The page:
Good news on day 5, the ground crew informed the crew that the WFC-3 had passed all the overnight tests, indicating that it was in good working order, a great result for EVA 1.

Now though it was the turn of Massimino and Good.

The first task for EVA 2 was the removal and replacing Hubble’s three gyroscope rate sensing units (RSU’s). Each unit contains two gyroscopes that allow the telescope to point itself. The first unit was replaced without any issues but when they attempted to replace the second unit, RSU 3, the unit would not align onto the guide pins, and they could not get it to sit correctly into the vacated bay, so ground managers had to come up with a solution. It was duly decided that the best way forward would be to put the RSU unit originally intended for the number one bay into the 3rd bay, fortunately that worked, but he problems were not over yet, after attempting to install the second unit into the third and last bay this one would not now seat correctly in place and in the end they gave up trying.

It was then decided to use one unit that was carried as an additional fight spare. This one was originally removed during STS-103 and had been taken back to Earth and refurbished, not ideal but at least it worked. This was a critical series of installations tasks for the mission critical to Hubble’s survival in orbit. Three sets of gyros had already failed to work in the past so replacement was essential for the longevity of the telescope.

Massimino and Good them moved on to the batteries and replaced them too, a good day all in all.

Today the crew awoke to the sound of a song called Hotel Ceppolina by Fuzzbox Piranha played especially for Hubble veteran John Grunsfeld but once everyone was up it was down to the serious business of EVA number 3.

Today’s tasks for John Grunsfeld and Andrew Feustel started with  one that was deemed to be one of the most challenging of the mission and certainly one of the most uncertain in terms of it going to plan and working, but these task were considered to be very important, some of the most important of the entire STS-125 mission.

The first job was to remove the now unused Corrective Space Telescope Axial Replacement (COSTAR), this as you will recall was the set of mirrors that corrected Hubble’s visions after the near disastrous problem with Hubble’s primary mirror. The task was to remove this and replace it with the brand new Cosmic Origin Spectrograph (COS). The COS is designed to study the large scale structure in the universe and how galaxies, stars, and planets evolved into what we see today.

The next task would be to try to repair the Advance Camera For Surveys, (ACS). The ACS had been a problem for some time, it was installed in Hubble on servicing Mission 3B in 2002 but an electronics failure in 2007 rendered useless the most useful two science channels, now just operating on one remaining channel a repair attempt on this EVA would try to reinstate the Wide Field Channel. It was this channel that was responsible for 70% of the pre 2007 ACS Science and importantly it is hoped that once repaired it could answer some of the questions relating to the mysterious origins of Dark Matter and Dark Energy. With the ACS Wide Field Camera 3 (WFC-3) combined they would form a formidable team of instruments in the pursuit of those answers. The problem however for the ACS was that it never had been designed to be repaired in space!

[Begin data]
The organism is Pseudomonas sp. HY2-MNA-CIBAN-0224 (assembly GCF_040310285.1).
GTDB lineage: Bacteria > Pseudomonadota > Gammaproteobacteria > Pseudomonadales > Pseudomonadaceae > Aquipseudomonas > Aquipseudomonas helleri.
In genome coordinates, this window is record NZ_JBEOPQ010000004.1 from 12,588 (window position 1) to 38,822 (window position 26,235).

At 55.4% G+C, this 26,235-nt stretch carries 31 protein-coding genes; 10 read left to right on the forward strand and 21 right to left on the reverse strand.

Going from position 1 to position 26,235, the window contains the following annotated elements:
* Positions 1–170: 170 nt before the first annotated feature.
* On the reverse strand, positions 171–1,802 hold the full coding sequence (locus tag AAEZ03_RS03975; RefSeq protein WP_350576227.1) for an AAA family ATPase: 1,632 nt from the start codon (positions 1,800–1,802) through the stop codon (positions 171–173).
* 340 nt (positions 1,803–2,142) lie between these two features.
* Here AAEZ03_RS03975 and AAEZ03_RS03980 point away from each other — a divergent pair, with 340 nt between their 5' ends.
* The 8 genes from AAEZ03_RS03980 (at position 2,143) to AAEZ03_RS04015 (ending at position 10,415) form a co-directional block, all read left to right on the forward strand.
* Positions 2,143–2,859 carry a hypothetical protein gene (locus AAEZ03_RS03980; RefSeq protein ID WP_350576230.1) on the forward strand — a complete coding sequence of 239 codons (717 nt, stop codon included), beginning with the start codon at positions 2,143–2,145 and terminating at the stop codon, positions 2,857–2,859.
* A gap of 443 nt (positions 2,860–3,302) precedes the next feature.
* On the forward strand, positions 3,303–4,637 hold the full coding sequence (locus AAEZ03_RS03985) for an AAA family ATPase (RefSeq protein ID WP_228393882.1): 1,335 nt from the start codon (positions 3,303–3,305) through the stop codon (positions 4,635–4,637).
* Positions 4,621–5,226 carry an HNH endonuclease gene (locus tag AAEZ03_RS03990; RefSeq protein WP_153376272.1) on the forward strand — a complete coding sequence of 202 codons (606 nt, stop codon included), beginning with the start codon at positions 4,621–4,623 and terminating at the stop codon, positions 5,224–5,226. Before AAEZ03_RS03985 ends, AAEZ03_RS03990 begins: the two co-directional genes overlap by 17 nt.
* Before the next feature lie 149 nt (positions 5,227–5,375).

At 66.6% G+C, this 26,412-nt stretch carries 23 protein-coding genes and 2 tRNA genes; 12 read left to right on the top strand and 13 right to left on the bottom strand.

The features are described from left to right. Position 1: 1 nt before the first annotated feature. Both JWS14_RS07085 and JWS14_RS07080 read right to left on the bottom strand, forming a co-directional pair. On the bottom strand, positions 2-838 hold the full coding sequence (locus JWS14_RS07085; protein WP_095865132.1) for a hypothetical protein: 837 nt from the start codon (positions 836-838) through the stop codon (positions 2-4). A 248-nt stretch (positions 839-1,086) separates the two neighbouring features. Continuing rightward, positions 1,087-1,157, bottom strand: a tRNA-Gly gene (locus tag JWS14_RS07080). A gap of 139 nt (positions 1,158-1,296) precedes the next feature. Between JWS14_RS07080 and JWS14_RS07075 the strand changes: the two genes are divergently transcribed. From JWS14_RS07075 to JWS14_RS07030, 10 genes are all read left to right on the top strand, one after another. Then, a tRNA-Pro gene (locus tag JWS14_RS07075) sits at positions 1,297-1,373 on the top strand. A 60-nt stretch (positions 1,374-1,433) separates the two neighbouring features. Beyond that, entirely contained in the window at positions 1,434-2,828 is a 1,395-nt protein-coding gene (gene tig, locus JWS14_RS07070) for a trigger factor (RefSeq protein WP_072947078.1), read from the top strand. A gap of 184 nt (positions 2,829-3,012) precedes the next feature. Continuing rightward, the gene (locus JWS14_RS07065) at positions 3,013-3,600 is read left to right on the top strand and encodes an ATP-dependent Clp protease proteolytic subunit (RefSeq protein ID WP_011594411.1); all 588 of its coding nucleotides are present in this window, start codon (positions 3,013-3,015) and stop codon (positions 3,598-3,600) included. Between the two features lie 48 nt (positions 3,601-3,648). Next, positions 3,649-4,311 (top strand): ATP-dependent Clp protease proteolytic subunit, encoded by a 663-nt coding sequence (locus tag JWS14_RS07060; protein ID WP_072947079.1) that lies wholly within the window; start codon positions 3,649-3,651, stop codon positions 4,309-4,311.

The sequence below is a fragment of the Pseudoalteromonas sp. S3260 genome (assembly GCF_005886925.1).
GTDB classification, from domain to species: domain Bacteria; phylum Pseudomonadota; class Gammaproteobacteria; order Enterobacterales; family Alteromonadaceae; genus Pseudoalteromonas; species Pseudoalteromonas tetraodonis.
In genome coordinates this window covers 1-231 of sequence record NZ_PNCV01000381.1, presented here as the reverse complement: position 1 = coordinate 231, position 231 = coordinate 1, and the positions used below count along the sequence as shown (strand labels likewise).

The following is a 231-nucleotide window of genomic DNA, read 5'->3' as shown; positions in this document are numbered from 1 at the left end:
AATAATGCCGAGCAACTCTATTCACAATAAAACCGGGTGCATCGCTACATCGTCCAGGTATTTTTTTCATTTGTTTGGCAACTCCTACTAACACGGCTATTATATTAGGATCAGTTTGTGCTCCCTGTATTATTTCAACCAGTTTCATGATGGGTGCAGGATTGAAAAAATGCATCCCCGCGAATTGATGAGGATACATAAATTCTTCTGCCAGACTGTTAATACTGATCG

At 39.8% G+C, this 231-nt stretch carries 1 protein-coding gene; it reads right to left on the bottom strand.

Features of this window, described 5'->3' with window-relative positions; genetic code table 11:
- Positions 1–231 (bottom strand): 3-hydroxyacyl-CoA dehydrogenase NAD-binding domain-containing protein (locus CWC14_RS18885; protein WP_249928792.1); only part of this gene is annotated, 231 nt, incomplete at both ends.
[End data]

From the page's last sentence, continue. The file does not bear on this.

Using the specially designed tools from ATK, the spacewalkers carefully removed panels in the unit for access and slowly and methodically replaced the camera’s electronic circuit boards and power supply. After a ground check the ACS seemed to working OK and the repair deemed a success even though one channel wasn’t operating optimally. It was amazing that ground controllers envisaged EVA 3 to be the trickiest of them all with foreseen issues but it turned out to be the smoothest EVA of the mission so far. Well done Grunsfeld and Feustel.

Andrew Feustel, positioned on a foot restraint on the end of Atlantis’ remote manipulator system (RMS), moves the Corrective Optics Space Telescope Axial Replacement (COSTAR) during the mission’s third EVA session to refurbish and upgrade the Hubble Space Telescope.  Credit: NASA

Andrew Feustel, positioned on a foot restraint on the end of Atlantis’ remote manipulator system (RMS), moves the Corrective Optics Space Telescope Axial Replacement (COSTAR) during the mission’s third EVA session to refurbish and upgrade the Hubble Space Telescope. Credit: NASA

Fourth and fifth EVAs

Alternating the EVA crew again on day 7 saw the return of Mike Massimino and Michael Good. Number one task today was the ambitious repair of the Space Telescope Imaging Spectrograph (STIS). This instrument was installed in Hubble during servicing mission 2 in 1997.

Unfortunately, the instrument stopped functioning in August of 2004 due to a power supply failure and had been in “Safe Mode” since that time. A highly versatile instrument STIS mainly used for spectroscopy the splitting of light into it’s component wavelengths  in order to give us a better understanding about Chemical and temperature  of Comets, stars, interstellar gas and galaxies so it was high up on the list of things to get working again.

However, the repair was not going to be an easy one. Massimino would have to remove 111 screws in order to remove the plate that allows access to the power supply. Anyone who has done any DIY on earth will know how fiddly it can be removing screws and how easy it is to loose them, imagine trying this in orbit wearing bulky gloves; it gives an idea of how hard a task it was.